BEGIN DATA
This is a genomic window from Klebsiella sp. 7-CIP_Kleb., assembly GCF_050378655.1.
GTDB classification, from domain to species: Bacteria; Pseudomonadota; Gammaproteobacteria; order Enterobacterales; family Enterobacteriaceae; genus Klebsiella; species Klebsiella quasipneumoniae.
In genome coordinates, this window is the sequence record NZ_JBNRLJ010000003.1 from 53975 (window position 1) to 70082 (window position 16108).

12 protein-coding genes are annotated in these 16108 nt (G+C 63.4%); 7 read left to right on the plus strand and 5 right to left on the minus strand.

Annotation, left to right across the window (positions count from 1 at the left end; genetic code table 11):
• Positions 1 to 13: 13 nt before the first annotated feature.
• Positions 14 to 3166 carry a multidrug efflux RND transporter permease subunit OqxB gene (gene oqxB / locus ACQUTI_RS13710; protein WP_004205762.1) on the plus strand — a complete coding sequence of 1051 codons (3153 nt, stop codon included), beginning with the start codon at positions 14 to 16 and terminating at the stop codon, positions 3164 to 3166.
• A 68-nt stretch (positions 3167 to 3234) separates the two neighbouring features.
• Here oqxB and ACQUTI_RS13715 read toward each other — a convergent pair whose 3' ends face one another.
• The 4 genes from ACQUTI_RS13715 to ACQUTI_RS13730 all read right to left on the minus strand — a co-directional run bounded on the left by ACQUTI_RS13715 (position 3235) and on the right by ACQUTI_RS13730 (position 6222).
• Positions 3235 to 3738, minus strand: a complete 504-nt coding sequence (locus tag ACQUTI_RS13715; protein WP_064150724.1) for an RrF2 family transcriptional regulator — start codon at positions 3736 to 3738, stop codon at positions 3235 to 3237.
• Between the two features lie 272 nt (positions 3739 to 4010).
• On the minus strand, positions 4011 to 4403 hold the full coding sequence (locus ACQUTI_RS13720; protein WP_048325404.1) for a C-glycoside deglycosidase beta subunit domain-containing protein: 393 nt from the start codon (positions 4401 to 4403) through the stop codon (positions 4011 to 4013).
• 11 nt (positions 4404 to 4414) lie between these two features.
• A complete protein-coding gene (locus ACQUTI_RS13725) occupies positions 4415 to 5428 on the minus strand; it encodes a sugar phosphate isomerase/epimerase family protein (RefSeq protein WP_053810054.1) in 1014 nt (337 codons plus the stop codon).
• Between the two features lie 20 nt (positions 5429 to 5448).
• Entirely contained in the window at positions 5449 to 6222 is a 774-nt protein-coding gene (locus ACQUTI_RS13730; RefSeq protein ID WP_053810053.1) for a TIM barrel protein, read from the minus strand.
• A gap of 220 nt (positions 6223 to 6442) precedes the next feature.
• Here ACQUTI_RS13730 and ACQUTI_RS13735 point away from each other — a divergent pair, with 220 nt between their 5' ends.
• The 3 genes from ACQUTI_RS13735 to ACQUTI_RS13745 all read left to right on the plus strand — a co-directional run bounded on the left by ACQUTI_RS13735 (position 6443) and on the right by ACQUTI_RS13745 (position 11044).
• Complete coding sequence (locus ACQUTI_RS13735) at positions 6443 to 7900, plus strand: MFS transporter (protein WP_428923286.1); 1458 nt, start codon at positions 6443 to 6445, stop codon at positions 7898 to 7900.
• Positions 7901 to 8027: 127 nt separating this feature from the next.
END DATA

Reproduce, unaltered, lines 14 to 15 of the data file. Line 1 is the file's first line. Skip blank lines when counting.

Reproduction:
• 11 nt (positions 4404 to 4414) lie between these two features.
• A complete protein-coding gene (locus ACQUTI_RS13725) occupies positions 4415 to 5428 on the minus strand; it encodes a sugar phosphate isomerase/epimerase family protein (RefSeq protein WP_053810054.1) in 1014 nt (337 codons plus the stop codon).